Review Price £449.99
The Optimus 3D is surely one of the most hotly anticipated handsets of the year. First shown at Mobile World Congress back in February, it's taken a while to make it to market. Of course, what sets this Android phone apart from the pack is its glasses-free 3D display and twin stereoscopic cameras on the rear that let you shoot 3D video and stills. After having plenty of time to play around with it, we've got to say that while it is undoubtedly gimmicky, it's also great fun to use and hugely powerful too.
Like Yorkie bars, the Optimus 3D is not for girls, or even blokes with smaller sized hands. This thing is 'HUGE' with a capital 'H'. Measuring 127 by 66mm, it's about half a centimetre longer than HTCs HD7, which itself was pushing the limits of what's comfortable for a phone. The truth is that for many people it will just be that bit too large.
Unfortunately, it follows the same design aesthetic as other recent LG smartphones in that it's pieced together from lots of different bits of plastic. It does have two brushed-metal effect strips at the top and bottom of the screen and the back has a pleasing rubberised feel, but overall it lacks the premium look of some of the best high-end Android phones around at the moment. Not a good start for a handset that is only available for free on a hefty £35 a month contract from Three.
Along with the usual four Android touch buttons beneath the screen, the Optimus also a power button at the top of the phone and a volume rocker switch on the right hand side. Beneath this LG has also added a 3D button where you'd usually find the camera button. This turns on and off the 3D effect, but more on that later. The right-hand side is more interesting still, as along with the usual Micro USB port there's also a micro HDMI output so you can hook the phone up to a big screen TV. Flip the phone over and you'll find the twin 5.0Megapixel cameras staring out at you with a single LED flash nestled between them.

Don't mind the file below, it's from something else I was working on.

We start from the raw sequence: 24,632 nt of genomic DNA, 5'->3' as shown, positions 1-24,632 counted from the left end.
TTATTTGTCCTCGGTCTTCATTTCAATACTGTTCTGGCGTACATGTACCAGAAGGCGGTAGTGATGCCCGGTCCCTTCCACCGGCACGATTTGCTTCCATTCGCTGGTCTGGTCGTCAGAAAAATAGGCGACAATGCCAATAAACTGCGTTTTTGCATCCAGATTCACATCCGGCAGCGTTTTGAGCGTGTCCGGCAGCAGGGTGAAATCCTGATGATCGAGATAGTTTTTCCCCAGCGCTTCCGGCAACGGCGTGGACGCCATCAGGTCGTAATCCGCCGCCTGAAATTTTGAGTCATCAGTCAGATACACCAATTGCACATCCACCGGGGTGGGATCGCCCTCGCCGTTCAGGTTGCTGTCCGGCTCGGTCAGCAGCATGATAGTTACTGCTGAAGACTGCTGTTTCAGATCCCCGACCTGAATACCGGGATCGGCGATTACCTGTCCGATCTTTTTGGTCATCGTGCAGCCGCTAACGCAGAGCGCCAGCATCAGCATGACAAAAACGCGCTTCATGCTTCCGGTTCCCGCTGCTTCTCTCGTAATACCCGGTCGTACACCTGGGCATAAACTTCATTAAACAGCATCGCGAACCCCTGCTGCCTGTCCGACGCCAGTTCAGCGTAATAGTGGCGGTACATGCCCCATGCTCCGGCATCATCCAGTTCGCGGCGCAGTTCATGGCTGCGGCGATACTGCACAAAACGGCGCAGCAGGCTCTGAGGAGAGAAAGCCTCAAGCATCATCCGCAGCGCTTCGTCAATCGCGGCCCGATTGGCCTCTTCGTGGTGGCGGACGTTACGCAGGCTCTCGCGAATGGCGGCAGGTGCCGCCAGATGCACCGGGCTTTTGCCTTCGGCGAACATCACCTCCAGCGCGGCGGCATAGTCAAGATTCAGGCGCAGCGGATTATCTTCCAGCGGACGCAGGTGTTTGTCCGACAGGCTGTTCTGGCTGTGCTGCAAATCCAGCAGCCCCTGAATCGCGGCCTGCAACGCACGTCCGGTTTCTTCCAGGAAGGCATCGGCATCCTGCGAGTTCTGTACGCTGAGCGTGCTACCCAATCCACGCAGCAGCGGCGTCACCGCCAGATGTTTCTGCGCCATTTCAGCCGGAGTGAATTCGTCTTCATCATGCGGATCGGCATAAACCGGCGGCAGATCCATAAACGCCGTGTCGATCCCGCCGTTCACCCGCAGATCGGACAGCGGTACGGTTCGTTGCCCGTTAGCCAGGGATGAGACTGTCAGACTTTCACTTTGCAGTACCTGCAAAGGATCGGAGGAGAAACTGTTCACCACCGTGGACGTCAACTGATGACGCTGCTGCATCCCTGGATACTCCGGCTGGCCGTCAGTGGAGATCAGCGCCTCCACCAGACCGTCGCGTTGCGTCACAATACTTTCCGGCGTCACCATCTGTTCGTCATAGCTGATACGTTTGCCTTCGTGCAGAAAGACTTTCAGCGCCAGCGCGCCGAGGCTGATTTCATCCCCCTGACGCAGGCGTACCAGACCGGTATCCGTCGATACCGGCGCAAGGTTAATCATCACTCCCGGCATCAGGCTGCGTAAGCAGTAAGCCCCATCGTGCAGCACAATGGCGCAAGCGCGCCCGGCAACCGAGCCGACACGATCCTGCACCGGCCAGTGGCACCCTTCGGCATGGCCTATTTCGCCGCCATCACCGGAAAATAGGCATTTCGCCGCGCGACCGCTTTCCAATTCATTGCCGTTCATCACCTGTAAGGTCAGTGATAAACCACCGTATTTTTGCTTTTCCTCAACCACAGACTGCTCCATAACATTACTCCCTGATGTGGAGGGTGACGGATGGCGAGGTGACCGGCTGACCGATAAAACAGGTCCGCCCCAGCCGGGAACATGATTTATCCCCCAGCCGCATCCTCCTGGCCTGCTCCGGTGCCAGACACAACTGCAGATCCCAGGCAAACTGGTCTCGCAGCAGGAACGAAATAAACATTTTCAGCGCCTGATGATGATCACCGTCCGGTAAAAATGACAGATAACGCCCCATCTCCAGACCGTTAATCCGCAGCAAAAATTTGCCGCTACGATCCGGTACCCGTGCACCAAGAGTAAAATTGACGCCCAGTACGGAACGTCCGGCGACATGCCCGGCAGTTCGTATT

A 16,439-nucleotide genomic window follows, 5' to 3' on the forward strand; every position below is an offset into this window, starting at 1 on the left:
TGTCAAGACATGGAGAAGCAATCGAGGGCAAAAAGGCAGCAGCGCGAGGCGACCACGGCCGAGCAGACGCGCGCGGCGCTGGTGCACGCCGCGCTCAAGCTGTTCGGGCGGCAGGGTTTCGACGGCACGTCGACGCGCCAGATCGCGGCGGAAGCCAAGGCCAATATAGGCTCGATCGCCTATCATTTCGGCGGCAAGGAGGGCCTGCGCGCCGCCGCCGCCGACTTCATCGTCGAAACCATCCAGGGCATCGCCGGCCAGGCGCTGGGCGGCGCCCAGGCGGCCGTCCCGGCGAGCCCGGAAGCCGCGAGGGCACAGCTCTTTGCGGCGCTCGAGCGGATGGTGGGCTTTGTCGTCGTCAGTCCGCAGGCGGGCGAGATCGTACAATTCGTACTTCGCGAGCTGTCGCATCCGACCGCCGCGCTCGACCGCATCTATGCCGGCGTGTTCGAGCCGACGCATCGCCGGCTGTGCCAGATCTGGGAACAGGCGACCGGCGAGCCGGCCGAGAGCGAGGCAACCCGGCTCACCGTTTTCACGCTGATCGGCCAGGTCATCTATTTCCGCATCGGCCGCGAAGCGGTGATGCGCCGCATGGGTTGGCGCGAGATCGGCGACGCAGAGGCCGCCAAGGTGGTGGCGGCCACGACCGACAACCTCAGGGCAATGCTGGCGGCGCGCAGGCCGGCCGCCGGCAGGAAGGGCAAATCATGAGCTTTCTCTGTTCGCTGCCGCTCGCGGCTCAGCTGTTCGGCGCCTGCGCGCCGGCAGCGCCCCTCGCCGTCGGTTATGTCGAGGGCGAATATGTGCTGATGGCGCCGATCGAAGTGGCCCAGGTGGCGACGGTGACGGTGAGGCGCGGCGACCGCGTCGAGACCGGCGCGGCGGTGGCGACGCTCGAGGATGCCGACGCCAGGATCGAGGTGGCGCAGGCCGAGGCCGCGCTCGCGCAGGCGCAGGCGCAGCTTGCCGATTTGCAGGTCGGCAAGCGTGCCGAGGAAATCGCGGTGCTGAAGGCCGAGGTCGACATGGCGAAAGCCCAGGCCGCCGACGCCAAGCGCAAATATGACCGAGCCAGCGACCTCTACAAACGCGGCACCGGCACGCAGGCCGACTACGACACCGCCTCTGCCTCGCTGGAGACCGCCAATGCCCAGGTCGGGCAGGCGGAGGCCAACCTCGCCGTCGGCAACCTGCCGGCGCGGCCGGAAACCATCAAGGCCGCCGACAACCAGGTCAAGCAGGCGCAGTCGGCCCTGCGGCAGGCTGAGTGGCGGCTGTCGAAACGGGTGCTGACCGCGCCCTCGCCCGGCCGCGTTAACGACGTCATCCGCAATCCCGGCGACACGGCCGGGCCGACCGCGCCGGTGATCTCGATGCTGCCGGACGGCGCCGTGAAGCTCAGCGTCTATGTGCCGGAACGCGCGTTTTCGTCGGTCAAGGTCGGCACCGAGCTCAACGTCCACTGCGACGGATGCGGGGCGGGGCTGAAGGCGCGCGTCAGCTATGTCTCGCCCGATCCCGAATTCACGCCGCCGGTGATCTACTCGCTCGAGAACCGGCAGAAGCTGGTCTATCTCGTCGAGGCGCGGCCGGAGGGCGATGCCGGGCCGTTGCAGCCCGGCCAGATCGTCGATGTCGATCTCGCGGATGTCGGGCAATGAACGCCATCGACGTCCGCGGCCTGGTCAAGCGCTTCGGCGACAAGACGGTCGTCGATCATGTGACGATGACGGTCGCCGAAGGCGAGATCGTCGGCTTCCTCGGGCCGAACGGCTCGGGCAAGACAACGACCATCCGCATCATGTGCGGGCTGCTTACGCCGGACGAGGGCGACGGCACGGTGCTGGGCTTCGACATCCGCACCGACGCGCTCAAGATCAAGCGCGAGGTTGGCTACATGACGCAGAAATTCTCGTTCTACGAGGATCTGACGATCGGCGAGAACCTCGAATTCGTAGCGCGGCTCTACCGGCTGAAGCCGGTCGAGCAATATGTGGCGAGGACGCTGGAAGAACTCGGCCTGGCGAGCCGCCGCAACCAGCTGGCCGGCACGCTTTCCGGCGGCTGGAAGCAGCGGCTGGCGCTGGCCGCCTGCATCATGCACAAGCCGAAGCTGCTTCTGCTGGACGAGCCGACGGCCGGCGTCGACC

Slightly bizarrely the phone doesn't run the latest version of Android, but instead makes do with V2.2. There isn’t a massive difference between the two latest release of the OS, but it's still odd that LG would lag behind in this area when other new handsets are coming to market loaded with the latest version.
However, LG has customised the OS slightly. For example, there are four permanent shortcuts at the bottom of the home screen for phone, contacts, messaging and the app drawer. LG has also provides some resizable widgets, similar to those found on the Honeycomb version of Android. The app drawer has also been split into three parts with 3D apps at the top, the bundled apps in the middle and apps you've downloaded listed at the bottom. It looks neat and tidy, but it's not the best way of organising apps, especially as you can't create new categories yourself.
The phone's generally speedy to use, which perhaps isn’t surprising given that it runs on a dual core 1GHz Arm A9 chip. LG has also used dual memory, with the 512MB of Ram split into two 256MB chunks that can be address separately. Call quality was generally first rate and the GPS was also quick to get a fix on our location and seemed reliable when used for navigation. However, battery life isn’t this phones strong point. We found we definitely had to charge it at the end of each day, whereas some of its high-end rivals manage to squeeze a bit more life from their batteries. We guess the big display and speedy processor places a hefty burden on the power pack.
The handset's 4.3inch screen is obviously one of its key selling points. In 2D mode it really can’t be faulted as it's extremely bright and has deep rich black levels and bright, punchy colours. The resolution of 800 by 400 pixels also ensures that text and icons look superbly crisp. It's 3D performance is a bit more problematic, though, as we'll soon discover.
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